The last letter
The book I made out of my parents’ letters back and forth during World War II was a big hit with my siblings. Each of them got a bound, hardcover copy of the book. Most of them browsed through looking for interesting details that popped off the page, or picked out letters written around the time of big events in the war. I also pointed out some of the best stuff to them — such as the letter in which Eddie (my Dad) proposed to Lucille (my Mom) on her 23rd birthday in 1944. (From England, he coordinated with his oldest sister Annie in Kansas City to shop for a ring and make sure it was delivered to Lucille’s home the same day.)
Anyway, my sister-in-law Sue was the most voracious reader of the 560-page book. She attacked it as if it were the Oprah Winfrey book-of-the-month selection. She sat down with it and started from the beginning and kept reading the letters in chronological order, hour after hour. But a couple weeks ago she confessed to me that she had quit reading about 60 pages from the end because she couldn’t bear the idea of the story coming to an end.
Here’s the thing, though. The letters do eventually stop going back and forth but the story never really does come to an end — at least not within the covers of the book. The last letter in the collection was written from Eddie to Lucille on Oct. 18, 1945. He was just sitting around in Frankfurt, Germany, waiting for his final orders to be shipped back home to the U.S. That word would come through on a moment’s notice, and he’d be out the door for a journey home that would take a month or more aboard a repurposed cargo ship. So he didn’t know as he wrote this letter that it would be his last. There is no big drama or summing up here. But as I typed this letter into the computer back in 2007, it was a poignant moment for me because I knew it was the last letter and that my perfect little listening post on my parents’ world from 1941 to 1945 was shutting down too.
The rest of the love story would be up to Eddie and Lucille to tell over the next six decades — in person, not by mail.
POSTMARK: OCTOBER 19, 1945, U.S. ARMY POSTAL SERVICE.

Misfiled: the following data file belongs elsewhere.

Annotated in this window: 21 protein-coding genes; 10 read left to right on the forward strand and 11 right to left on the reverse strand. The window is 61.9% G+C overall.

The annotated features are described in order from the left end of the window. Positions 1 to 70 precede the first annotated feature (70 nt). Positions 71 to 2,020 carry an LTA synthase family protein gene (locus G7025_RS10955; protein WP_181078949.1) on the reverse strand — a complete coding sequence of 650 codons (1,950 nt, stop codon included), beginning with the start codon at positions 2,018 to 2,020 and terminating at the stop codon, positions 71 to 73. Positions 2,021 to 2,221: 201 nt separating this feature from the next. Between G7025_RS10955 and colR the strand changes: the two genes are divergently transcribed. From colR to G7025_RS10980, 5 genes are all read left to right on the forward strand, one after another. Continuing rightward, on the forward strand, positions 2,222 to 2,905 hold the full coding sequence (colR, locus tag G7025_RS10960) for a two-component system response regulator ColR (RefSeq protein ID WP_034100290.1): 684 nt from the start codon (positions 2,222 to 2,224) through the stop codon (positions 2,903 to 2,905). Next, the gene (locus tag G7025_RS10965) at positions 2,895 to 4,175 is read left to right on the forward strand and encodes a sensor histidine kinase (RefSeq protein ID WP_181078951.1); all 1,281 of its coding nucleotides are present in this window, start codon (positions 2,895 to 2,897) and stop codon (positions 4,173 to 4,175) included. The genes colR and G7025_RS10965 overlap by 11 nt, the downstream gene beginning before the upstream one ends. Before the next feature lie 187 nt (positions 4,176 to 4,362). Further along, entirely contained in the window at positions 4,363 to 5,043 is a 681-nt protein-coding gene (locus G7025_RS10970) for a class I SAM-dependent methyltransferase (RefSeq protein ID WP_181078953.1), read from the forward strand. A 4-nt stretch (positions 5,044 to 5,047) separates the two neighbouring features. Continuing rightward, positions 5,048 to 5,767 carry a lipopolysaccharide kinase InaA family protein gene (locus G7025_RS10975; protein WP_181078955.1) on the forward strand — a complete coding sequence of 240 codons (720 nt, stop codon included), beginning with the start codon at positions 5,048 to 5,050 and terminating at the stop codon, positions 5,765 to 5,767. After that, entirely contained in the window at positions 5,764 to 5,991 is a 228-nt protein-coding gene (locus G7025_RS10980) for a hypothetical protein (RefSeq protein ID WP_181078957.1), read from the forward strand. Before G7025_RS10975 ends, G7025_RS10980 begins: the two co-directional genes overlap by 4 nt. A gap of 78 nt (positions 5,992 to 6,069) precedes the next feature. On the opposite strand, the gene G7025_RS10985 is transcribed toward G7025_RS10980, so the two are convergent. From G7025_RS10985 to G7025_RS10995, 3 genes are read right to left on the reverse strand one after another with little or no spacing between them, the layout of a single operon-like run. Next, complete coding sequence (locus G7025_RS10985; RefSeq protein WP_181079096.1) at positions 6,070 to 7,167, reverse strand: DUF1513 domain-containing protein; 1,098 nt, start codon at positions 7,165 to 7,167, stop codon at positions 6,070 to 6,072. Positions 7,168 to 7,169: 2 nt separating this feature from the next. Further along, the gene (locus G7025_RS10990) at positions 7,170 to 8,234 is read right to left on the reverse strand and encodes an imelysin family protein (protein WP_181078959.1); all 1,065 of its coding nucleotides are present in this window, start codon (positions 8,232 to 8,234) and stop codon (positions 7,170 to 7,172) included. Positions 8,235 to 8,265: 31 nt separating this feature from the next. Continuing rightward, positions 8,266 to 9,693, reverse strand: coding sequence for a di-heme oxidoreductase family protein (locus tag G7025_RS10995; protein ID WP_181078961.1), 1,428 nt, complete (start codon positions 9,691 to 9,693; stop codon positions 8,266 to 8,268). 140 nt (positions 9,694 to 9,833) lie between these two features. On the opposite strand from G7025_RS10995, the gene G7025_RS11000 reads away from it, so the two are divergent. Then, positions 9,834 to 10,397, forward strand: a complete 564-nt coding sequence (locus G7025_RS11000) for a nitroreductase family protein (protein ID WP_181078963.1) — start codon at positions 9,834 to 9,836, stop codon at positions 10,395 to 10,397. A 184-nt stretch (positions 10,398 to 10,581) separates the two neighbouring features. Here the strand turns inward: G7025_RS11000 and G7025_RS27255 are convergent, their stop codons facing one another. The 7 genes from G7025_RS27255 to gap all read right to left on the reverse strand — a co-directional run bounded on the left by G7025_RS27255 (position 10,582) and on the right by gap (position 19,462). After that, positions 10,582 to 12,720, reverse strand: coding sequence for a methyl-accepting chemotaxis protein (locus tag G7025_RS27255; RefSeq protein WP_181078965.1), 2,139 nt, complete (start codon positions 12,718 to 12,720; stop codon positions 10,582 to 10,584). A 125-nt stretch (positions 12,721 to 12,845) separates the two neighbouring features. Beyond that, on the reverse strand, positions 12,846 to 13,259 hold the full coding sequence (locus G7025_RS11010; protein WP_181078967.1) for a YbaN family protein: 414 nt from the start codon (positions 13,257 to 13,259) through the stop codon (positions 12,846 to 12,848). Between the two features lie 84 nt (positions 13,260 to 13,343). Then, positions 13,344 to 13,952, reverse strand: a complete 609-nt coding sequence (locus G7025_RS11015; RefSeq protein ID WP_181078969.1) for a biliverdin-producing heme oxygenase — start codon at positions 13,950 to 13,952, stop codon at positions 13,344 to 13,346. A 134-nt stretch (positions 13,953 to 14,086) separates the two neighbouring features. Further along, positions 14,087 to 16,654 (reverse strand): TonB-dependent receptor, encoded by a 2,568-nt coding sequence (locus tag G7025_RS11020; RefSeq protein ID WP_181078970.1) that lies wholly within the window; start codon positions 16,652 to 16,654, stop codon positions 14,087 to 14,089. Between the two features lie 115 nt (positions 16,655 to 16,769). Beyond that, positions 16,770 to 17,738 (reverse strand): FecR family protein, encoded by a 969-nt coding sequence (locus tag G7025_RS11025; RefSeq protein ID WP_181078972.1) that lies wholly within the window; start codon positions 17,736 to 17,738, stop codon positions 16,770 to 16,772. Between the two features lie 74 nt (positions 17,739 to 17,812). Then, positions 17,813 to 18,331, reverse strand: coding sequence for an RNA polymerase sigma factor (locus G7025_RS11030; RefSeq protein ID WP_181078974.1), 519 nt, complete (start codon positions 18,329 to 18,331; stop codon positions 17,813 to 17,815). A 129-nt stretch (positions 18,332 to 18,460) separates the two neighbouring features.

TO: Miss Lucille Smith, 902 North Liberty, Independence, Missouri
Frankfurt, 18 Oct 1945
Since I have a bit of spare time I may as well dash off a few lines to you to keep you posted on the latest dope from over here. I don’t know much in addition to what I have already written you. Am still figuring on leaving here about the 8th. So I am keeping my fingers crossed until that day comes. It seems that the rate of redeployment of troops back to the U.S. will be a bit slower now due to shipping, et cetera. Still if I leave here on the 8th I should be home in approximately a month with good luck.
Today Duncan and myself were awarded the Bronze Star. They took some pictures and if I leave before they are developed I will have them sent along to me later. The medal is rather pretty. It is a five pointed star made of bronze and it has my name engraved in the back of it. I also got a ribbon to wear on my chest and a small pin which is a duplicate of the ribbon which is for civilian clothes. That is the one I want to wear the most of all. It is a very nice decoration and will be something I will show our kids whenever I want to cite myself as being an example of how one should behave. What do you think of that? Can’t you just picture me giving a lecture to our son like this – “That is the way we did it in the Army in the European Theater” – How about that?
Well I suppose I have written enough for this time my sweet. My mind just doesn’t seem to operate very well these days with the thoughts of you and home so predominant. I suppose it wouldn’t be a good idea for me to write too much because then I would have nothing to tell you when we are together in person. I know you will get tired of my stories pretty quickly, however.
I haven’t received any mail since I last wrote you. I know how you must feel too because it seems all the time now is sort of a void and will be so until I see you and hold you in my arms once more. This place around here is getting more sad every day. I sure am getting tired of telling everyone goodbye. Each day some one of my old buddies comes up and shakes my hand and tells me he will be leaving very soon for the U.S. I sure do hate to see them all go too but know that the sooner we all get home the better for everyone concerned. Still some very good friendships have been formed and when we get ready to part company then is when we really realize it the most. Of course such is life and we must expect that sort of thing.
I suppose I have raved on enough for this time. I should get back to work now for a change I have been sort of resting on my laurels now and taking it very easy – you know me and my failing health. Well sweet, bye for now and hope to see you soon.
‘Nite, my darling.
I love you